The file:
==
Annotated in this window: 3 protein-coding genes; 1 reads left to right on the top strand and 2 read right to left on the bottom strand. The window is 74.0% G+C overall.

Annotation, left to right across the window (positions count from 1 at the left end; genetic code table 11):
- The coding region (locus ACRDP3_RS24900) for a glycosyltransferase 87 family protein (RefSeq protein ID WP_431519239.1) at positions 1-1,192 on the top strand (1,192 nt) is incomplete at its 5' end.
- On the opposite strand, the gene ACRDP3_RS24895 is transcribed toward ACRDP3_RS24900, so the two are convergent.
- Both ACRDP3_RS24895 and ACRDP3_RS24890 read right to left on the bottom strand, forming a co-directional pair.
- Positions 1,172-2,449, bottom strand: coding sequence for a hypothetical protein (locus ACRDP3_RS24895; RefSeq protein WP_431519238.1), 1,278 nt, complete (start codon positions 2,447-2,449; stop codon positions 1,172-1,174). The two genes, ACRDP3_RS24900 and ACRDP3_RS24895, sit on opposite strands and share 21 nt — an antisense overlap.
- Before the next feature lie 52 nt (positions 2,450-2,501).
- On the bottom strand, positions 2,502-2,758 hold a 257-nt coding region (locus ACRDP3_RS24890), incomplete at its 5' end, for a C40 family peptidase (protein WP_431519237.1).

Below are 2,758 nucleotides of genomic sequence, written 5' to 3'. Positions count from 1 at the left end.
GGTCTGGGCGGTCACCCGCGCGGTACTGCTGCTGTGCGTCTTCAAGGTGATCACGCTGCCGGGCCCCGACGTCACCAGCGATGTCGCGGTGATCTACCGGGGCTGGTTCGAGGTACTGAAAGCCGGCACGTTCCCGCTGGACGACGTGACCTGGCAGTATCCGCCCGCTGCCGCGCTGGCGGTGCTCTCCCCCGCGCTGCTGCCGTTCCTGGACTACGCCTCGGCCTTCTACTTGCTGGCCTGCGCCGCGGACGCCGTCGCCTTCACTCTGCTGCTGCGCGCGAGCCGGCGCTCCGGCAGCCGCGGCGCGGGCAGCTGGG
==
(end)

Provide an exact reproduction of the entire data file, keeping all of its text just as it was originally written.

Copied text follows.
Annotated in this window: 3 protein-coding genes; 1 reads left to right on the top strand and 2 read right to left on the bottom strand. The window is 74.0% G+C overall.

Annotation, left to right across the window (positions count from 1 at the left end; genetic code table 11):
- The coding region (locus ACRDP3_RS24900) for a glycosyltransferase 87 family protein (RefSeq protein ID WP_431519239.1) at positions 1-1,192 on the top strand (1,192 nt) is incomplete at its 5' end.
- On the opposite strand, the gene ACRDP3_RS24895 is transcribed toward ACRDP3_RS24900, so the two are convergent.
- Both ACRDP3_RS24895 and ACRDP3_RS24890 read right to left on the bottom strand, forming a co-directional pair.
- Positions 1,172-2,449, bottom strand: coding sequence for a hypothetical protein (locus ACRDP3_RS24895; RefSeq protein WP_431519238.1), 1,278 nt, complete (start codon positions 2,447-2,449; stop codon positions 1,172-1,174). The two genes, ACRDP3_RS24900 and ACRDP3_RS24895, sit on opposite strands and share 21 nt — an antisense overlap.
- Before the next feature lie 52 nt (positions 2,450-2,501).
- On the bottom strand, positions 2,502-2,758 hold a 257-nt coding region (locus ACRDP3_RS24890), incomplete at its 5' end, for a C40 family peptidase (protein WP_431519237.1).

Below are 2,758 nucleotides of genomic sequence, written 5' to 3'. Positions count from 1 at the left end.
GGTCTGGGCGGTCACCCGCGCGGTACTGCTGCTGTGCGTCTTCAAGGTGATCACGCTGCCGGGCCCCGACGTCACCAGCGATGTCGCGGTGATCTACCGGGGCTGGTTCGAGGTACTGAAAGCCGGCACGTTCCCGCTGGACGACGTGACCTGGCAGTATCCGCCCGCTGCCGCGCTGGCGGTGCTCTCCCCCGCGCTGCTGCCGTTCCTGGACTACGCCTCGGCCTTCTACTTGCTGGCCTGCGCCGCGGACGCCGTCGCCTTCACTCTGCTGCTGCGCGCGAGCCGGCGCTCCGGCAGCCGCGGCGCGGGCAGCTGGG